Wednesday, May 29, 2002
Japanese maple and other plantings, new pumps, and a lofty canopy mark big changes at Nobi’s Corner, a landmark business on Tucker Road.
But now Nobi’s own landmark, a dust-covered 1956 GMC, is gone.
The pale green truck was taken off the hoist May 17 for the first time in 20 years.
The exposed, rusty wheels are head-knockers no more.
The truck went up the hoist around the time Ronald Reagan was still a rookie, and stayed. Ever since, Nobi Akiyama and his wife, Florence, their crew, and thousands of clients have seen only the back and belly of the truck.
“Been here since 1982,” an employee wrote in black felt tip on the rear bumper years ago.
Call it the rear end of an era.
The truck belongs to Florence’s sister and her husband, Lloyd Austin, who had brought the truck to the station for repairs.
“It was making a terrible noise,” Nobi recalled. Lloyd had thought it needed a new U-joint, but Nobi determined that the entire rear end needed replacing. Up went the truck.
The odometer read 39,347 miles.
The truck had a custom “Spicer” rear end assembly, not the factory type — making it harder to fix.
In 1984, after a two-year search for parts, Nobi finally had what he needed to repair the GMC. He kept the parts in an apple crate, but one day an employee was cleaning up the shop and the parts got moved. Or separated. Or lost. No one is quite sure.
“Nobi was really mad,” Florence said.
The truck has been there ever since. The hood and windshield were coated in a quarter-inch of dust. The cab, unopened for two decades, held only a bag of still-shiny lug nuts. An ash tray sat on the wheel well. No one can explain the battered 1925 Oregon license plate on the rear bumper.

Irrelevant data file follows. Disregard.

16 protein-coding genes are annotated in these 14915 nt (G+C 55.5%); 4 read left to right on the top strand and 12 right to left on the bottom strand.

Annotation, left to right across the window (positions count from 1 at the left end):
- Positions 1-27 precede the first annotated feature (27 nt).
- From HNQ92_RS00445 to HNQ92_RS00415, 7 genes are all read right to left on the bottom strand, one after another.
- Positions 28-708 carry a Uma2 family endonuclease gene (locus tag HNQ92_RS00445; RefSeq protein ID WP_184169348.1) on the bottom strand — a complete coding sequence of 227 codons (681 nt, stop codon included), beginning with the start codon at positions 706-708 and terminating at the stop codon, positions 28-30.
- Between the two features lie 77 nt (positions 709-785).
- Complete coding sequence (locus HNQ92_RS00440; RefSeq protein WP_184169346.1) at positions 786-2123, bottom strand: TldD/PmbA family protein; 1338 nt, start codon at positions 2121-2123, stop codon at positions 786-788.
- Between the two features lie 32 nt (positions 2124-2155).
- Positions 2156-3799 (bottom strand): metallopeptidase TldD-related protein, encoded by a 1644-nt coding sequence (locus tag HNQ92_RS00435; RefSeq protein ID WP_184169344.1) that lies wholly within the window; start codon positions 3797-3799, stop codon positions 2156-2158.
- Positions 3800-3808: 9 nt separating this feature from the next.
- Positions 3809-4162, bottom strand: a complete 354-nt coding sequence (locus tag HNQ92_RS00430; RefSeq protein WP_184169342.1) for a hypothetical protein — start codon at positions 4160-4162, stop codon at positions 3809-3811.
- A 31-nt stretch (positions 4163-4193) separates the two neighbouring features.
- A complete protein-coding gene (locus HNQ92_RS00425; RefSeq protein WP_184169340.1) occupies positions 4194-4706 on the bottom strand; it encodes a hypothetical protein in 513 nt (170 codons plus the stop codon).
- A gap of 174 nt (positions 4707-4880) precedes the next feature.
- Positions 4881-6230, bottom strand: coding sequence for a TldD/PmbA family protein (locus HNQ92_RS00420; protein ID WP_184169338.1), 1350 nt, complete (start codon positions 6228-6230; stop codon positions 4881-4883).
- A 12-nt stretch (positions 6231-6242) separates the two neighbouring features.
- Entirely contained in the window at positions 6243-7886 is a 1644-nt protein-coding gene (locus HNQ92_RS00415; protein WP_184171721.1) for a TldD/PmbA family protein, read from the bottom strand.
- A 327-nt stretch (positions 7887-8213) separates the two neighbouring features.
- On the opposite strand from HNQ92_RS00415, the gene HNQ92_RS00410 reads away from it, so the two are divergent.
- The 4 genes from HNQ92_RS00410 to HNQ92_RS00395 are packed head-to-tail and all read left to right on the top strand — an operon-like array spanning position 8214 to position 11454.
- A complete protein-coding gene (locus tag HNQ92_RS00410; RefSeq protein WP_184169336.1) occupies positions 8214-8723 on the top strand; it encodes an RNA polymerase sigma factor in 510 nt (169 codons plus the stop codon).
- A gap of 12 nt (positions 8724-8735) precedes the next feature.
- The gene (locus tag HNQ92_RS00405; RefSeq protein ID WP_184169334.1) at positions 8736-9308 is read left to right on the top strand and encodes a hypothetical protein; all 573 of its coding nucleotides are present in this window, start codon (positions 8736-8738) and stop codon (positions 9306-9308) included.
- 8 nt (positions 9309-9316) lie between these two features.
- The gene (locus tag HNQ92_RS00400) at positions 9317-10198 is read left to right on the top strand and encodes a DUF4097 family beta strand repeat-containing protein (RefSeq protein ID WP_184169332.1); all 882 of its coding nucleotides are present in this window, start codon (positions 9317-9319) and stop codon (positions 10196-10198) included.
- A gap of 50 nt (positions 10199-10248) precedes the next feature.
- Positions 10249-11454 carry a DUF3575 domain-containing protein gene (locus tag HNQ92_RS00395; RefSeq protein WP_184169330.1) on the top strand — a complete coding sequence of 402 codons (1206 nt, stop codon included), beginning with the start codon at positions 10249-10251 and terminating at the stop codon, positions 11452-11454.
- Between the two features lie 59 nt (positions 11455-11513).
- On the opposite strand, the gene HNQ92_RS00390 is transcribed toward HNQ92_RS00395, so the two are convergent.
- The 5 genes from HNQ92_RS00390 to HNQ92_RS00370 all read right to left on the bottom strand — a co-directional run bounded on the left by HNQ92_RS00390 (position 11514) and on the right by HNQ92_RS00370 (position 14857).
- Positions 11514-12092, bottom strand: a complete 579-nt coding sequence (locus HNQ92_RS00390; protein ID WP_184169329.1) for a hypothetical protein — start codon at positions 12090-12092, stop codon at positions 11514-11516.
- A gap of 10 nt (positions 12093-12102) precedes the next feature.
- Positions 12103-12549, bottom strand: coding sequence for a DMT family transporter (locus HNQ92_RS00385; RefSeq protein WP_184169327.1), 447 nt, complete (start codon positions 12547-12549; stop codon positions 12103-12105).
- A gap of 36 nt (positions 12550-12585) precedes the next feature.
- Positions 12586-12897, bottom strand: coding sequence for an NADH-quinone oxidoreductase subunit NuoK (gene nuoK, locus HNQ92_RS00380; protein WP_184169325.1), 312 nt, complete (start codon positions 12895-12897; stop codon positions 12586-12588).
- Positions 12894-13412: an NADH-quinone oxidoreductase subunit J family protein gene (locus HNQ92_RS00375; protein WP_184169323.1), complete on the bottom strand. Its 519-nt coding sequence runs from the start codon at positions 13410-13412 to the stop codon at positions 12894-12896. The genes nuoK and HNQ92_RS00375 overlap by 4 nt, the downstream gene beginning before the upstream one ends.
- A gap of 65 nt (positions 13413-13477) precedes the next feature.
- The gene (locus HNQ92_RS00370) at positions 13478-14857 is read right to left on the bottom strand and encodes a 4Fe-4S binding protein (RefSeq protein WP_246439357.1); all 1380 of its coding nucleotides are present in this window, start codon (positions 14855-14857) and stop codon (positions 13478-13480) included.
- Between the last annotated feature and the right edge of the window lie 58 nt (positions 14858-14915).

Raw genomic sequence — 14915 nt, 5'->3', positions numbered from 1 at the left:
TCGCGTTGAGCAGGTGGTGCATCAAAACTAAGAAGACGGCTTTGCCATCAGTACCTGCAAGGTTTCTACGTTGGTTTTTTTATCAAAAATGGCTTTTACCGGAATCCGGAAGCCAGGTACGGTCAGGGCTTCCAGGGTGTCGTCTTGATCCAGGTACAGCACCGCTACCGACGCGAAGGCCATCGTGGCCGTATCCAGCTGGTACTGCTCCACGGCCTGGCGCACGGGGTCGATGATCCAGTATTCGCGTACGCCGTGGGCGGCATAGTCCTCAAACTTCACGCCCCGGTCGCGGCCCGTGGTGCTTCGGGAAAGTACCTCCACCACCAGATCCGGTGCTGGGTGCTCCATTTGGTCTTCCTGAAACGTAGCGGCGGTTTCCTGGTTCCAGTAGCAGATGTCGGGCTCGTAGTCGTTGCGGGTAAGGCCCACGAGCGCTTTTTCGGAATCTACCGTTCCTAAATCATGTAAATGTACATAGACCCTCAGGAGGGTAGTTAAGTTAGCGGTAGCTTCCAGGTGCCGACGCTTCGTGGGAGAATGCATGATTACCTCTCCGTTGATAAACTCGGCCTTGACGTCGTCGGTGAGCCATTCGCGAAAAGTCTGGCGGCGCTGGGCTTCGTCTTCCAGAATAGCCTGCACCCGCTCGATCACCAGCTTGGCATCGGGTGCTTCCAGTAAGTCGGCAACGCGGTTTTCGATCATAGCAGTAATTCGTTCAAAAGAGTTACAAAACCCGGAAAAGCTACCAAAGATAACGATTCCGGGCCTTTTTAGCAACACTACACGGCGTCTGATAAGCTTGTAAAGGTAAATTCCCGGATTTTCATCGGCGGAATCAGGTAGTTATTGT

Nobi watched as John Hammond of John’s Equipment Repair readied the hoist for lowering. Hammond was leery of flipping the switch on the hoist, unused for two decades.
“Ignored it,” Nobi said when asked what he did with the truck for two decades. Nobi, who turned 80 Monday, got his start at the Chrysler dealership in the 1950s. He bought the current station in 1976, after co-owning another filling station in The Heights.
In time, the 1956 GMC became a symbol of Nobi’s.
“I’m glad to be rid of it,” Nobi said last week.
“Thousands of people have asked us when that truck is coming down,” Florence said.
“We always figured it was Nobi’s excuse not to have to do work in the hoist,” Hammond joked. Even in the early 1980s, Nobi had phased out most in-shop repairs. A man of few words, he still uses his long automotive experience to help out drivers.
With little fanfare, the truck eased back to earth about the time the afternoon pump rush started.
Nobi and Florence gathered up their poodles and removed the chairs and tables that sat next to the truck, in case the hoist toppled.
Hammond removed the metal pipes and two-by-fours that propped up the hydraulic hoist.
“Here goes,” he said. The Akiyamas and friends and employees stepped back and watched. Slowly, the truck came down, as if Nobi had raised it only five or six years ago.
Hammond shook his head.
“They don’t make hoists like they used to. I figured the air would be fine but I didn’t know about the fluid,” he said.
Hammond said he’ll take the truck to his shop and start repairs soon.
Said Nobi, “He’s going to finish where I left off.”
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The riding lawn mower driven by Norma Cannon overheated and made contact with dry arbor vitae owned by Lee and Norma Curtis, sending more than a dozen of the tightly-packed trees up in flames. The mower, visible at far right, was totaled. No one was injured; neighbors first kept the fire at bay with garden hoses and Westside and Hood River Fire Departments responded and doused the fire before it reached any structures. Westside Fire chief Jim Trammell, in blue shirt, directs firefighters. The video was taken by Capt. Dave Smith of Hood River Fire Department. Enlarge